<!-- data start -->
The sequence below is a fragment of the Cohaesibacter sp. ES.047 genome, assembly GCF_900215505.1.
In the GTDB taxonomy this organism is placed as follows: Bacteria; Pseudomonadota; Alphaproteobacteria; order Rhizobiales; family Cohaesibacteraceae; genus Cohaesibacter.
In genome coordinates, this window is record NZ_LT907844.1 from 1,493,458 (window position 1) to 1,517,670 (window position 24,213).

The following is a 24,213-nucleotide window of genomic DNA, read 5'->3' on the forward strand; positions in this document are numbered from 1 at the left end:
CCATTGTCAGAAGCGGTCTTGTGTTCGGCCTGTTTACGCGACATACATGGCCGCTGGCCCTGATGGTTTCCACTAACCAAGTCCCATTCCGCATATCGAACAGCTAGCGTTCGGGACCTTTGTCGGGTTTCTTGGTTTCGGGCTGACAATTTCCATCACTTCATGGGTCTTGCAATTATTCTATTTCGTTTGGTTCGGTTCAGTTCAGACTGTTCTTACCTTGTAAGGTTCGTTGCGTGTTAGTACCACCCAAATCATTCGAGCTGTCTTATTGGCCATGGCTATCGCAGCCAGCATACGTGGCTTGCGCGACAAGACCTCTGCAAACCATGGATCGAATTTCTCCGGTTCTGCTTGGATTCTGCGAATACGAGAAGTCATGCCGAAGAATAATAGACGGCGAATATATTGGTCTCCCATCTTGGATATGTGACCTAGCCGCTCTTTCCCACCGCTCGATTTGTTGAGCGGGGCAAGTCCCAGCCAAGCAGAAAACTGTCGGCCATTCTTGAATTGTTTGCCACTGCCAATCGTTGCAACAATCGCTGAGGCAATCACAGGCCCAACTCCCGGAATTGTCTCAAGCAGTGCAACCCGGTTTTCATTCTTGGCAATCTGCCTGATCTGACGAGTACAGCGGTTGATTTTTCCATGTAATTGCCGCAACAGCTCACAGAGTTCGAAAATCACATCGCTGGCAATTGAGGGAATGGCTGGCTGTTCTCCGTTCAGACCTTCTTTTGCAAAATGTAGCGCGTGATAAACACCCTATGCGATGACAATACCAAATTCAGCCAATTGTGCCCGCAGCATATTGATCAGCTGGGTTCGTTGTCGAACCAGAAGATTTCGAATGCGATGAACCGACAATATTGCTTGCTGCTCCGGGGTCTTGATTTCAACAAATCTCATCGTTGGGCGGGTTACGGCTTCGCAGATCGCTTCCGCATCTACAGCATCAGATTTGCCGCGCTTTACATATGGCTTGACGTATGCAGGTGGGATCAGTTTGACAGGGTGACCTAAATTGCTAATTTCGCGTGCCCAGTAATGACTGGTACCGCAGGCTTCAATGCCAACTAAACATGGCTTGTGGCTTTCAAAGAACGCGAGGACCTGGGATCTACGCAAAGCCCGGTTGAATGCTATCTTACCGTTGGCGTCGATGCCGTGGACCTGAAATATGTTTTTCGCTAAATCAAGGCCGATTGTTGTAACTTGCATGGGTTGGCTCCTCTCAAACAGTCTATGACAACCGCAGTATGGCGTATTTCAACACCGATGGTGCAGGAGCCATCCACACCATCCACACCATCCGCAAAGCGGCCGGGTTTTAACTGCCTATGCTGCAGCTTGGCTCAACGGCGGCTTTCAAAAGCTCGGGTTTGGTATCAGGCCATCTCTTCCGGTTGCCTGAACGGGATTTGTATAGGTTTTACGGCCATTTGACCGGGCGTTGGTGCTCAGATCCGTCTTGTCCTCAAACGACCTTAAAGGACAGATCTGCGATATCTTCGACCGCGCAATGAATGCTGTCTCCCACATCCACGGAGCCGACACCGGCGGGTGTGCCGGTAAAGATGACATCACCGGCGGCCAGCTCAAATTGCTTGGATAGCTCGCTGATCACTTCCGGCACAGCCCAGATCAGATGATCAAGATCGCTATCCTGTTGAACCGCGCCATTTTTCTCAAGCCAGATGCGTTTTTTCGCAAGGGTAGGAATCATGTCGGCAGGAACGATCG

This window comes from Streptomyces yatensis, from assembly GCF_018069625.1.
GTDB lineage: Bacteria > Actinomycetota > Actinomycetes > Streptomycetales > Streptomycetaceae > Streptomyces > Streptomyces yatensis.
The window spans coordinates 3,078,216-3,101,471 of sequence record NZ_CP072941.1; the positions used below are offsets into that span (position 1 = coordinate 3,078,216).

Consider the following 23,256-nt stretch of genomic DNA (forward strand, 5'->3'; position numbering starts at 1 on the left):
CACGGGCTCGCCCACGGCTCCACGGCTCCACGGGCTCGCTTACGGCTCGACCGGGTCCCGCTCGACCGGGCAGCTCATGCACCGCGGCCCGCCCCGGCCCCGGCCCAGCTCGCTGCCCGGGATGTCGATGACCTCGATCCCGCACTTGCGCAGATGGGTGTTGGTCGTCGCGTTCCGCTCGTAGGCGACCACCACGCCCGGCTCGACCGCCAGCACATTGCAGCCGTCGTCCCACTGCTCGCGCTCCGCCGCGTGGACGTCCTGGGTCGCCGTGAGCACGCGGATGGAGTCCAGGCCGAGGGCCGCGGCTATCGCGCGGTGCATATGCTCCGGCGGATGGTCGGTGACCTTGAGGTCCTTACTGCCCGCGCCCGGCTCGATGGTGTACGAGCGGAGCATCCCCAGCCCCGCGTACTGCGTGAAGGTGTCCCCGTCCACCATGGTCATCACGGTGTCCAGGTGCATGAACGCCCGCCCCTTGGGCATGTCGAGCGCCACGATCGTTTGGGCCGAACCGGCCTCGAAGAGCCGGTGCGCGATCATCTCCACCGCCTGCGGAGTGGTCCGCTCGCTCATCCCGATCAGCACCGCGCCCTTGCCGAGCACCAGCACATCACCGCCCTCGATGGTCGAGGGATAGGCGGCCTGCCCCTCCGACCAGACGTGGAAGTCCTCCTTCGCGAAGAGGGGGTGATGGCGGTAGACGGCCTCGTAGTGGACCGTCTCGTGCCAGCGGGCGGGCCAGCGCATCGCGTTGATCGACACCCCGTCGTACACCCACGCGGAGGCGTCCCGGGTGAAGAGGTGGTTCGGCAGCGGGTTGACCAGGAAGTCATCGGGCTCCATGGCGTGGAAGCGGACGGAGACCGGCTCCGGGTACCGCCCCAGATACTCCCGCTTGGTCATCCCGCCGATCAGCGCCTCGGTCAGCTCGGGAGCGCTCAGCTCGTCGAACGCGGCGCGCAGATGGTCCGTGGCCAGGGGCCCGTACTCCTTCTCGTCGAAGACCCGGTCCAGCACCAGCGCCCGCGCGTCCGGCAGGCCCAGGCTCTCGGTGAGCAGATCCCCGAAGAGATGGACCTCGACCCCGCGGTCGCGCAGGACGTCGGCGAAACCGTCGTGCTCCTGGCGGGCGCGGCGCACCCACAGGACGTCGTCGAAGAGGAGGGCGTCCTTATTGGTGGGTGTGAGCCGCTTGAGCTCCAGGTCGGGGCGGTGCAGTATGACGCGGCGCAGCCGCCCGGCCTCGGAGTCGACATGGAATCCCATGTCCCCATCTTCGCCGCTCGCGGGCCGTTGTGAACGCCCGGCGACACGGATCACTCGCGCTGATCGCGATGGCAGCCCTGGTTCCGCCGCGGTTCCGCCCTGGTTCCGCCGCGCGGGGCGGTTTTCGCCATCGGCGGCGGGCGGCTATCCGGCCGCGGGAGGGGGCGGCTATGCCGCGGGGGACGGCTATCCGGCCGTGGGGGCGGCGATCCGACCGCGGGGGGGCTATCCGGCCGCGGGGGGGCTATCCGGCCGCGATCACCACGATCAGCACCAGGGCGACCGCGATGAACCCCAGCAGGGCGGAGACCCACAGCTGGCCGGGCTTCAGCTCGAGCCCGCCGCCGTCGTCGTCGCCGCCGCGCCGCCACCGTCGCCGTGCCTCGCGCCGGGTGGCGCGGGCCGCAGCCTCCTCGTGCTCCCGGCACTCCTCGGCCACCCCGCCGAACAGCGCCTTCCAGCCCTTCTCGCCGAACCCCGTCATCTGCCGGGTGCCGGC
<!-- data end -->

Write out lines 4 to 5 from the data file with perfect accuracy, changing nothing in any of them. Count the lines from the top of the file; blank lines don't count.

The following is a 24,213-nucleotide window of genomic DNA, read 5'->3' on the forward strand; positions in this document are numbered from 1 at the left end:
CCATTGTCAGAAGCGGTCTTGTGTTCGGCCTGTTTACGCGACATACATGGCCGCTGGCCCTGATGGTTTCCACTAACCAAGTCCCATTCCGCATATCGAACAGCTAGCGTTCGGGACCTTTGTCGGGTTTCTTGGTTTCGGGCTGACAATTTCCATCACTTCATGGGTCTTGCAATTATTCTATTTCGTTTGGTTCGGTTCAGTTCAGACTGTTCTTACCTTGTAAGGTTCGTTGCGTGTTAGTACCACCCAAATCATTCGAGCTGTCTTATTGGCCATGGCTATCGCAGCCAGCATACGTGGCTTGCGCGACAAGACCTCTGCAAACCATGGATCGAATTTCTCCGGTTCTGCTTGGATTCTGCGAATACGAGAAGTCATGCCGAAGAATAATAGACGGCGAATATATTGGTCTCCCATCTTGGATATGTGACCTAGCCGCTCTTTCCCACCGCTCGATTTGTTGAGCGGGGCAAGTCCCAGCCAAGCAGAAAACTGTCGGCCATTCTTGAATTGTTTGCCACTGCCAATCGTTGCAACAATCGCTGAGGCAATCACAGGCCCAACTCCCGGAATTGTCTCAAGCAGTGCAACCCGGTTTTCATTCTTGGCAATCTGCCTGATCTGACGAGTACAGCGGTTGATTTTTCCATGTAATTGCCGCAACAGCTCACAGAGTTCGAAAATCACATCGCTGGCAATTGAGGGAATGGCTGGCTGTTCTCCGTTCAGACCTTCTTTTGCAAAATGTAGCGCGTGATAAACACCCTATGCGATGACAATACCAAATTCAGCCAATTGTGCCCGCAGCATATTGATCAGCTGGGTTCGTTGTCGAACCAGAAGATTTCGAATGCGATGAACCGACAATATTGCTTGCTGCTCCGGGGTCTTGATTTCAACAAATCTCATCGTTGGGCGGGTTACGGCTTCGCAGATCGCTTCCGCATCTACAGCATCAGATTTGCCGCGCTTTACATATGGCTTGACGTATGCAGGTGGGATCAGTTTGACAGGGTGACCTAAATTGCTAATTTCGCGTGCCCAGTAATGACTGGTACCGCAGGCTTCAATGCCAACTAAACATGGCTTGTGGCTTTCAAAGAACGCGAGGACCTGGGATCTACGCAAAGCCCGGTTGAATGCTATCTTACCGTTGGCGTCGATGCCGTGGACCTGAAATATGTTTTTCGCTAAATCAAGGCCGATTGTTGTAACTTGCATGGGTTGGCTCCTCTCAAACAGTCTATGACAACCGCAGTATGGCGTATTTCAACACCGATGGTGCAGGAGCCATCCACACCATCCACACCATCCGCAAAGCGGCCGGGTTTTAACTGCCTATGCTGCAGCTTGGCTCAACGGCGGCTTTCAAAAGCTCGGGTTTGGTATCAGGCCATCTCTTCCGGTTGCCTGAACGGGATTTGTATAGGTTTTACGGCCATTTGACCGGGCGTTGGTGCTCAGATCCGTCTTGTCCTCAAACGACCTTAAAGGACAGATCTGCGATATCTTCGACCGCGCAATGAATGCTGTCTCCCACATCCACGGAGCCGACACCGGCGGGTGTGCCGGTAAAGATGACATCACCGGCGGCCAGCTCAAATTGCTTGGATAGCTCGCTGATCACTTCCGGCACAGCCCAGATCAGATGATCAAGATCGCTATCCTGTTGAACCGCGCCATTTTTCTCAAGCCAGATGCGTTTTTTCGCAAGGGTAGGAATCATGTCGGCAGGAACGATCG